UPDATE, APRIL 4, 2022:
The Kenna Risk Score for CVE-2022-22965 is currently at maximum 100. This is an exceptionally rare score, of which only 415 out of 184,000 CVEs (or 0.22 percent) have achieved, reflecting the severity and potential effects of this vulnerability. To get a risk score this high means it is a widely deployed technology with a public exploit available, and we have seen proof of an ongoing active internet breach using the vulnerability.
Kenna Risk Scores are continually reevaluated and may shift over time. An outline of the current risk score is below:
Cisco Talos is releasing coverage to protect users against the exploitation of two remote code execution vulnerabilities in Spring Framework. CVE-2022-22963 is a medium-severity bug that affects Spring Cloud and CVE-2022-22965, a high-severity bug that affects Spring Core Framework. Spring is a Java-based framework commonly used by developers to create and test code. There are already reports of the vulnerabilities being leveraged in the wild and patches have been made available here, here and here.
CVE-2022-22963 is a vulnerability in the routing functionality in Spring Cloud Function versions 3.1.6, 3.2.2, and old unsupported versions. The vulnerability can be triggered by an attacker sending a specially crafted SpEL routing expression that could result in remote code execution. Upgrading to Spring Cloud Function 3.1.7 or 3.2.3 will resolve this issue.
CVE-2022-22965 or Spring4Shell is a high-severity class manipulation vulnerability that could result in remote code execution that affects two specific Spring products: Spring MVC and Spring WebFlux. This particular vulnerability appears to be a bypass of mitigations put in place for a previous vulnerability, CVE-2010-1622, and can be exploited by sending a specially crafted HTTP request that can result in code execution. Upgrading to Spring Framework 5.3.18 or 5.2.20 should resolve this issue. Alternatively, Spring has provided several workarounds that are outlined here.
As of the time of this writing, if an application was deployed using the default mechanism, as a Spring Boot executable jar, then it is not vulnerable to the exploit. However, as this is a new vulnerability this could change in the future and Cisco Talos continues to monitor.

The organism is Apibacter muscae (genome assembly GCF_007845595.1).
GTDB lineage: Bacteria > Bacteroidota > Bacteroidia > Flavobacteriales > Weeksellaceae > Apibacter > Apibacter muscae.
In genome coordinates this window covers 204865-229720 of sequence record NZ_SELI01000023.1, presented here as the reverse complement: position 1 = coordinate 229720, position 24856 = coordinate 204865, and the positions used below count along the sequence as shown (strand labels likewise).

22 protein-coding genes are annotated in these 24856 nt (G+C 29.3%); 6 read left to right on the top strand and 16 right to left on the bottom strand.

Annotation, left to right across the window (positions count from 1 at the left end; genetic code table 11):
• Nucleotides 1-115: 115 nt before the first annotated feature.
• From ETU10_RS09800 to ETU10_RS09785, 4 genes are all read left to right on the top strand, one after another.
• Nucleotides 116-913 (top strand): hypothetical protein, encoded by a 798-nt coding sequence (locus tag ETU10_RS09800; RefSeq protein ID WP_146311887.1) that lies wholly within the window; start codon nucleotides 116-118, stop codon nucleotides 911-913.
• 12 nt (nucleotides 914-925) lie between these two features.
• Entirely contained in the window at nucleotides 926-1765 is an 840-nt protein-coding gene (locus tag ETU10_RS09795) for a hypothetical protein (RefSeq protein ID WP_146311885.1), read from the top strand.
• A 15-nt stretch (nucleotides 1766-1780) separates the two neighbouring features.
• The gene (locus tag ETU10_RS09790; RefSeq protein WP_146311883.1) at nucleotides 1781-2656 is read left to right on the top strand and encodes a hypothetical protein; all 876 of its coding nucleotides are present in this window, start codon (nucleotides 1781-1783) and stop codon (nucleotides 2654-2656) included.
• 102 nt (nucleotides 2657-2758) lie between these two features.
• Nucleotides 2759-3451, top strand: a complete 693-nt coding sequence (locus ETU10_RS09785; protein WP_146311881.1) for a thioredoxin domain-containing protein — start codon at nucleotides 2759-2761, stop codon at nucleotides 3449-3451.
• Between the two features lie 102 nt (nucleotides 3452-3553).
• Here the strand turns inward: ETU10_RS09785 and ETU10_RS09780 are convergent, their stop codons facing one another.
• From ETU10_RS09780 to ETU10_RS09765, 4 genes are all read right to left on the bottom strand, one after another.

Snort SIDs: 30790-30793, 59388, and 59416 can detect this activity.
Cisco Secure Web Appliance web scanning prevents access to malicious websites and detects malware used in these attacks.
Cisco Secure Firewall (formerly Next-Generation Firewall and Firepower NGFW) appliances such as Threat Defense Virtual, Adaptive Security Appliance and Meraki MX can detect malicious activity associated with this threat.
Cisco Secure Network/Cloud Analytics (Stealthwatch/Stealthwatch Cloud) analyzes network traffic automatically and alerts users of potentially unwanted activity on every connected device.
Cisco Secure Malware Analytics (Threat Grid) identifies malicious binaries and builds protection into all Cisco Secure products.
Umbrella, Cisco's secure internet gateway (SIG), blocks users from connecting to malicious domains, IPs and URLs, whether users are on or off the corporate network. Sign up for a free trial of Umbrella here.
Cisco Secure Web Appliance (formerly Web Security Appliance) automatically blocks potentially dangerous sites and tests suspicious sites before users access them.
Additional protections with context to your specific environment and threat data are available from the Firewall Management Center.
Cisco Duo provides multi-factor authentication for users to ensure only those authorized are accessing your network.
Open-source Snort Subscriber Rule Set customers can stay up to date by downloading the latest rule pack available for purchase on Snort.org.